SES increases ties to US Pentagon with €410m purchase
Luxembourg company's acquisition expected to double its US government revenues
Luxembourg satellite pioneer SES is deepening its ties to the US military, announcing on Tuesday that it will spend nearly €410 million to take over another government communications company's American subsidiary.
The purchase by SES Government Solutions of the DRS Global Enterprise Solutions military and sensitive-communications network is expected to double the Luxembourg space giant's revenues from the US government, the company said in a statement.
The SES unit based near the Pentagon already provides a broad scope of communications capabilities "to the (US) Department of Defense and its warfighters,” said SES Government Solutions CEO Pete Hoene, a retired US Air Force general.
Assuming regulatory approvals and the deal's completion sometime after June, "we look forward to continuing to provide critical elements to meet the DoD’s connectivity requirements and deliver assured communications,” Hoene said.
The business that Société Européennes des Satellites (SES) is buying is owned by US-based defence contractor Leonardo DRS, a subsidiary of Italy's aerospace and security company Leonardo S.p.A. DRS Global Enterprise Solutions operates land-based communications infrastructure and services, but not Earth-orbiting satellites.
The acquisition is expected to expand SES's customer base for the O3b mPOWER constellation of satellites the company expects to launch and make operational by the end of this year. The satellites hovering at least 2,000 km above the Earth are designed to provide faster links between ground points than SES’s existing assets in geo-stationary orbit about 36,000 km high. SES now operates about 50 satellites in the higher orbit and about 20 in mid-Earth orbit.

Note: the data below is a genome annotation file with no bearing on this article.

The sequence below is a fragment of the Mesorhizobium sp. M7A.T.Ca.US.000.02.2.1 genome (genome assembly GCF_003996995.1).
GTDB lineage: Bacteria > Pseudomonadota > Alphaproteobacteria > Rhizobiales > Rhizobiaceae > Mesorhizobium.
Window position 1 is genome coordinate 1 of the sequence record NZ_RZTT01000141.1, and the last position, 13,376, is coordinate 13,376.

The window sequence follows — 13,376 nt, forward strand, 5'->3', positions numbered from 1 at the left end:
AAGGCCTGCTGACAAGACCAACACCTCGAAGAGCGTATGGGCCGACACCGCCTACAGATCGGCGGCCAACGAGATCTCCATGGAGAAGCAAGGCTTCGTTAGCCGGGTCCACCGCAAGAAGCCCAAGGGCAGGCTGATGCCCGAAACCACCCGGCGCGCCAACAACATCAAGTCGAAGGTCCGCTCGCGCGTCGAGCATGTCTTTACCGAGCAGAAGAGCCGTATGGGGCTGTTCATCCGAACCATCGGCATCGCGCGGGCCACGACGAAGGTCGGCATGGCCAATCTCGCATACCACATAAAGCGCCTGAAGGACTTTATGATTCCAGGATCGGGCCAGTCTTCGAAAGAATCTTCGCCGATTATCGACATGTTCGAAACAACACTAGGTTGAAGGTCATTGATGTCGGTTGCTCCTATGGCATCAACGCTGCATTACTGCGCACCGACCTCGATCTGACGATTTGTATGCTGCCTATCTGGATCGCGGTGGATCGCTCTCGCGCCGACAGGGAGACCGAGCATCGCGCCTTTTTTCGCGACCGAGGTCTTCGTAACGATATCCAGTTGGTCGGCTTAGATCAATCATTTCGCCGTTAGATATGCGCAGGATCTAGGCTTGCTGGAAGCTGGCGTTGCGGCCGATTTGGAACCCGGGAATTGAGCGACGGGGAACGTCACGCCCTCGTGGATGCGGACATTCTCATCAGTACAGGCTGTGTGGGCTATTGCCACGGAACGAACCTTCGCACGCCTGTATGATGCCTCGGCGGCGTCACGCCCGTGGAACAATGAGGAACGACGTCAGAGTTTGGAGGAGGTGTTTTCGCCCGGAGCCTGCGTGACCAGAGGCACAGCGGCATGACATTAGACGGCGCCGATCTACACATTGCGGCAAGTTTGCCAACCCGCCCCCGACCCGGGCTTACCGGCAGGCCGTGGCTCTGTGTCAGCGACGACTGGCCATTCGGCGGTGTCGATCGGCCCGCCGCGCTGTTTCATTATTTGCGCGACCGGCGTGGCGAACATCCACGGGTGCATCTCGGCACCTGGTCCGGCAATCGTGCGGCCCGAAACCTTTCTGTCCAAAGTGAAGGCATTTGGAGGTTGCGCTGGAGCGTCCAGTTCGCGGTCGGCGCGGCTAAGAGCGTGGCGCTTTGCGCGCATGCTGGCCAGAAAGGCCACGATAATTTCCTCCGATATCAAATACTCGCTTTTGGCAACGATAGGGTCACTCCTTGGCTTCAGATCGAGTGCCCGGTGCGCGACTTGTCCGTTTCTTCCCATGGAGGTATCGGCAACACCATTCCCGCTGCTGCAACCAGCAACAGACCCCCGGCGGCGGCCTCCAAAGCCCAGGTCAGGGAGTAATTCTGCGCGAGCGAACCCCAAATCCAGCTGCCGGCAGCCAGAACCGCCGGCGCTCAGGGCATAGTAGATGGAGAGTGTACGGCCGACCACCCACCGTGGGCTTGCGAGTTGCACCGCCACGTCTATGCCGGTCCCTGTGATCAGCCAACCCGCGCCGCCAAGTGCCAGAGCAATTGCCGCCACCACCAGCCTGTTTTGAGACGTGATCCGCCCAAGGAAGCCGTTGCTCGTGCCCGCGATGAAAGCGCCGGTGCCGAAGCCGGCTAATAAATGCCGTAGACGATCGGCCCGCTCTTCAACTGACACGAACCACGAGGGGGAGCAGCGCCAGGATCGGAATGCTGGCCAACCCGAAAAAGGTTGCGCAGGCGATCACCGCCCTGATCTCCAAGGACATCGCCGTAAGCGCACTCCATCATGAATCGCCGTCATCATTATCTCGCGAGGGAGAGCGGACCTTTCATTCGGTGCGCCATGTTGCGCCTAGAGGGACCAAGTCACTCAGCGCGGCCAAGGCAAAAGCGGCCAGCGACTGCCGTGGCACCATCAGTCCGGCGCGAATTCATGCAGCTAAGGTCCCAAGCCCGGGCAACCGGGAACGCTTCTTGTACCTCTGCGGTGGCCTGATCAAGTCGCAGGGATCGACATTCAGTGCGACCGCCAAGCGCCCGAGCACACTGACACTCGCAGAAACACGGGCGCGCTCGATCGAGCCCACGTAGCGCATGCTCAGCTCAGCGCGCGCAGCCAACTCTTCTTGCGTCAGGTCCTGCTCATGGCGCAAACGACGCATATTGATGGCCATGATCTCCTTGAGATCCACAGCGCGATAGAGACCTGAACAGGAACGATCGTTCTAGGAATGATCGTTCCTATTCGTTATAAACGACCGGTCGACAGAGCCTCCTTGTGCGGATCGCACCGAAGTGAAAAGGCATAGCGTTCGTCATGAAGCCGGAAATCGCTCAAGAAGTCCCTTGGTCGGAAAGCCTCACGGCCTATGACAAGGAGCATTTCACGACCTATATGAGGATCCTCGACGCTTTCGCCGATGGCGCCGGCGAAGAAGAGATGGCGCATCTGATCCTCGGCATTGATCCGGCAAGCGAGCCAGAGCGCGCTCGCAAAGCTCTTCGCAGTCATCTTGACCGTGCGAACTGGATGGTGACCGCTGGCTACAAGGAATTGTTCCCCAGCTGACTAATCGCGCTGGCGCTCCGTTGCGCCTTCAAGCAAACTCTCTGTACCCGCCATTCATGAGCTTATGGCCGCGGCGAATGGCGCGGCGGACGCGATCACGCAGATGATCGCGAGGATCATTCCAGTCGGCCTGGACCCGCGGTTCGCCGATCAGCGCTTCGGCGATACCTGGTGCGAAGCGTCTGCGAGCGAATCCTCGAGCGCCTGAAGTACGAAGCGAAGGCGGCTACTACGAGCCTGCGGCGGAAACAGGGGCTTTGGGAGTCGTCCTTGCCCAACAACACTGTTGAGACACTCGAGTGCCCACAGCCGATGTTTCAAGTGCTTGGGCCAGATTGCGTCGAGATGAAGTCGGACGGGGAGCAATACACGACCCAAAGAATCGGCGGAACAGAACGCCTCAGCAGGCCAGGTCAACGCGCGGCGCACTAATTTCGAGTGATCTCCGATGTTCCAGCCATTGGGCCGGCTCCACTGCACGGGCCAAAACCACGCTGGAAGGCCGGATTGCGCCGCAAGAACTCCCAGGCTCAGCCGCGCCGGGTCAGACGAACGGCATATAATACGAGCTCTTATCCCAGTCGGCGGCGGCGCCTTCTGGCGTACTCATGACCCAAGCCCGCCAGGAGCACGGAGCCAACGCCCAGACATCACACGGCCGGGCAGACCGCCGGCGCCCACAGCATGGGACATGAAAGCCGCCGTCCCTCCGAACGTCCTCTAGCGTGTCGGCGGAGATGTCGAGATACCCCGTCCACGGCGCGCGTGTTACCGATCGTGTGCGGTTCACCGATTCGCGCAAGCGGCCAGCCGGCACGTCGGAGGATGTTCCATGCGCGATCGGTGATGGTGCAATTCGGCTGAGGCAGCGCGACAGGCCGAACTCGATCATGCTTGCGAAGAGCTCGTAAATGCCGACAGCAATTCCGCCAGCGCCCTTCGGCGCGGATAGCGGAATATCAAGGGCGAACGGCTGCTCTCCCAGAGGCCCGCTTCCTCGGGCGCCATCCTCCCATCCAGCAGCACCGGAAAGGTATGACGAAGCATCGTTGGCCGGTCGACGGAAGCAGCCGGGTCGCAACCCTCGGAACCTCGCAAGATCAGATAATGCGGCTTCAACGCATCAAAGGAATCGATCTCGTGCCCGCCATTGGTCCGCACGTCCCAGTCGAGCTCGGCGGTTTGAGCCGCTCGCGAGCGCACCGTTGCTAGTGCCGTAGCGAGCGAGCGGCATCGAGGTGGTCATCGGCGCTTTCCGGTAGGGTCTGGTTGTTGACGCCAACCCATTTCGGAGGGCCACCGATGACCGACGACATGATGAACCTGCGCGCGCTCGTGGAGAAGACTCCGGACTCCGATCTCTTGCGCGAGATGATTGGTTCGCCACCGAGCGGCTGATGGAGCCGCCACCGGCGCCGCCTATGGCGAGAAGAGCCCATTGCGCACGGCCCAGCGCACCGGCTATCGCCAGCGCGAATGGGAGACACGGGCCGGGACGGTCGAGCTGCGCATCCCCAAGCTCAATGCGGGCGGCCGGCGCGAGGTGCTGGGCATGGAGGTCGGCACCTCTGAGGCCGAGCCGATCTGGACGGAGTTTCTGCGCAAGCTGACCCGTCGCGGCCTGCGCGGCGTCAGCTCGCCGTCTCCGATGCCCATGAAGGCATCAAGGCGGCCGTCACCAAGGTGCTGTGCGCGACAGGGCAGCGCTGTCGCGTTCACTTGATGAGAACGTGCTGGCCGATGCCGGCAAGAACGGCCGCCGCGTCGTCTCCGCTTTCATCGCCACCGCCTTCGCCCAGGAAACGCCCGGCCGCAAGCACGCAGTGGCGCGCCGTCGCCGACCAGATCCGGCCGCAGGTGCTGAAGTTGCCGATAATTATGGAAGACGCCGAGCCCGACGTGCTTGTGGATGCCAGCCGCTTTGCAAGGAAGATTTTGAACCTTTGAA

SES said its purchase is designed to increase revenue for its growing Networks business as income from video services fades. SES has increased revenue from government customers by around 30% since 2017, the company said. Independent satellite consultancy Northern Sky Research last year estimated that governments around the world will nearly quadruple spending on space communications services by 2030 due to demand for military intelligence and surveillance capabilities and for on-the-go communications.
The company also operates the GovSat military communications satellite, which it owns alongside Luxembourg's government.
SES, based in Betzdorf, employed 580 people in Luxembourg at the start of 2021, according to government figures. It is doing its own restructuring, cutting staff and closing offices in Europe.
The companies are negotiating changes in the industry forced by a steady flood of satellite launches backed by space billionaires Elon Musk and Jeff Bezos to lower prices, leading analysts to predict industry consolidation ahead.